Frankenstein
Frankenstein
by Mary Shelley

Frankenstein Tone

Take a story's temperature by studying its tone. Is it hopeful? Cynical? Snarky? Playful?

Fatalistic, Foreboding

Maybe it's just us, but we get a bad feeling when we read Walton's first letter to his sister:

I shall satiate my ardent curiosity with the sight of a part of the world never before visited, and may tread a land never before imprinted by the foot of man. These are my enticements, and they are sufficient to conquer all fear of danger or death and to induce me to commence this laborious voyage with the joy a child feels when he embarks in a little boat, with his holiday mates, on an expedition of discovery up his native river. (Letter 1.2)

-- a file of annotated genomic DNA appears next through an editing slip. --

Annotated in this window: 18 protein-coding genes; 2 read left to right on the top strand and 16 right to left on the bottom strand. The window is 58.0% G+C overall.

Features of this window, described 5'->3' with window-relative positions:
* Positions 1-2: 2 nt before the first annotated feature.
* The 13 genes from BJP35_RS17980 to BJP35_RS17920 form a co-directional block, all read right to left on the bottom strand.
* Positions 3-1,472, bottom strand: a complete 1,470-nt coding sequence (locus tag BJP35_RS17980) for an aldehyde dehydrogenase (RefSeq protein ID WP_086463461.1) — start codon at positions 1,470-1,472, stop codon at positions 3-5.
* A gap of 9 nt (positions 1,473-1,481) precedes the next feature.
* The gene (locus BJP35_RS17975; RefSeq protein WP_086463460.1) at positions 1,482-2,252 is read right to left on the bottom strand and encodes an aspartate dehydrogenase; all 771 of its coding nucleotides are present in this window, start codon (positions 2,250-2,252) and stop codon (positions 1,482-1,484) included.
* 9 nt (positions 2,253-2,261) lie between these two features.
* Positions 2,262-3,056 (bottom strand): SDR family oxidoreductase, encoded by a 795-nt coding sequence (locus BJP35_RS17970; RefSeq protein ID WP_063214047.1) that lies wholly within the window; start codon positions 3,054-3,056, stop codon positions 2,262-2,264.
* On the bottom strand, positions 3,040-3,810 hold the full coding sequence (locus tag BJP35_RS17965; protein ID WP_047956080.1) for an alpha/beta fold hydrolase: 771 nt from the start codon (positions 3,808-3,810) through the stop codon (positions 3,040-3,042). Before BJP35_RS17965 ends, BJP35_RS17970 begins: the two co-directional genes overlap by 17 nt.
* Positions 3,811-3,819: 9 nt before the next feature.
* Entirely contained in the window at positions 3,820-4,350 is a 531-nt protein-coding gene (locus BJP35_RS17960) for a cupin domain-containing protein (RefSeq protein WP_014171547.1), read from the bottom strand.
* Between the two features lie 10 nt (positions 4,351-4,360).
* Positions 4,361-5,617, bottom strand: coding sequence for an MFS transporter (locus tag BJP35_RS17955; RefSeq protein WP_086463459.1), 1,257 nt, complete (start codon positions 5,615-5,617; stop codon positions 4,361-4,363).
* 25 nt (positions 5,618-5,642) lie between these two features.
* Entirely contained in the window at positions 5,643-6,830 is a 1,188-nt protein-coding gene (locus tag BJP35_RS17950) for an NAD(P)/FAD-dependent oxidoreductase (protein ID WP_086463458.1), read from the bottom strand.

You know how when you go see a horror movie, and it starts out with some really happy scene—say, some kids in a boat or skinny dipping in the ocean in the middle of the night—you just know that something bad is about to happen? That's how we read Walton's description of himself as a child in a little boat. Sure, maybe we're just projecting. After all, Frankenstein was written 150 years before Jaws. But Shelley was a savvy lady, and we're pretty sure she knew what she was doing.

Because there are so many different narrators, the tone shifts slightly throughout the text. Walton is a little more reserved and reportorial; Frankenstein is fatalistic ("Destiny was too potent" (2.12); the monster is enraged. But everyone seems to agree: bad things are going to happen.

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